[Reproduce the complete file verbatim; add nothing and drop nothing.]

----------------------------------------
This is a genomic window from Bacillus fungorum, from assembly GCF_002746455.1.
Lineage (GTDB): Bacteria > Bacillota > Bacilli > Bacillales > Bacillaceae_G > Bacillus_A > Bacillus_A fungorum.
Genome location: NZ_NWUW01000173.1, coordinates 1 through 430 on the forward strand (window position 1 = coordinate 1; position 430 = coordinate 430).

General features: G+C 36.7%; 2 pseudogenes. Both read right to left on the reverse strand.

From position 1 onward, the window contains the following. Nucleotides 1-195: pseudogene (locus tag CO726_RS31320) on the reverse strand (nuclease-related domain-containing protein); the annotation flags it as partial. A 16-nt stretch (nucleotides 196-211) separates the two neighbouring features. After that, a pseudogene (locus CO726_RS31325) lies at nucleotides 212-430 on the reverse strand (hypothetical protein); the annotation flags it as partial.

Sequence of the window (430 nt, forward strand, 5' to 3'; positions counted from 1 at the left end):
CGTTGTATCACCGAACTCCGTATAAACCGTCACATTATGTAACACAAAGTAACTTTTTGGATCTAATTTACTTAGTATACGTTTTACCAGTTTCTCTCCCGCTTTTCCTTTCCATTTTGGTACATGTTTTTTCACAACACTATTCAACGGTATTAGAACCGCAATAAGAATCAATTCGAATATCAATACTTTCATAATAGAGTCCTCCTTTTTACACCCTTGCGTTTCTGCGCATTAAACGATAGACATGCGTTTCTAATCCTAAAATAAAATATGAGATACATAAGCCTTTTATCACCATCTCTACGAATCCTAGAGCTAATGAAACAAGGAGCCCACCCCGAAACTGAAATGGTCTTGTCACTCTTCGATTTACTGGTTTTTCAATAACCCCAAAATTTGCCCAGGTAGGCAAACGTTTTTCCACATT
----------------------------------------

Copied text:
This is a genomic window from Bacillus fungorum, from assembly GCF_002746455.1.
Lineage (GTDB): Bacteria > Bacillota > Bacilli > Bacillales > Bacillaceae_G > Bacillus_A > Bacillus_A fungorum.
Genome location: NZ_NWUW01000173.1, coordinates 1 through 430 on the forward strand (window position 1 = coordinate 1; position 430 = coordinate 430).

General features: G+C 36.7%; 2 pseudogenes. Both read right to left on the reverse strand.

From position 1 onward, the window contains the following. Nucleotides 1-195: pseudogene (locus tag CO726_RS31320) on the reverse strand (nuclease-related domain-containing protein); the annotation flags it as partial. A 16-nt stretch (nucleotides 196-211) separates the two neighbouring features. After that, a pseudogene (locus CO726_RS31325) lies at nucleotides 212-430 on the reverse strand (hypothetical protein); the annotation flags it as partial.

Sequence of the window (430 nt, forward strand, 5' to 3'; positions counted from 1 at the left end):
CGTTGTATCACCGAACTCCGTATAAACCGTCACATTATGTAACACAAAGTAACTTTTTGGATCTAATTTACTTAGTATACGTTTTACCAGTTTCTCTCCCGCTTTTCCTTTCCATTTTGGTACATGTTTTTTCACAACACTATTCAACGGTATTAGAACCGCAATAAGAATCAATTCGAATATCAATACTTTCATAATAGAGTCCTCCTTTTTACACCCTTGCGTTTCTGCGCATTAAACGATAGACATGCGTTTCTAATCCTAAAATAAAATATGAGATACATAAGCCTTTTATCACCATCTCTACGAATCCTAGAGCTAATGAAACAAGGAGCCCACCCCGAAACTGAAATGGTCTTGTCACTCTTCGATTTACTGGTTTTTCAATAACCCCAAAATTTGCCCAGGTAGGCAAACGTTTTTCCACATT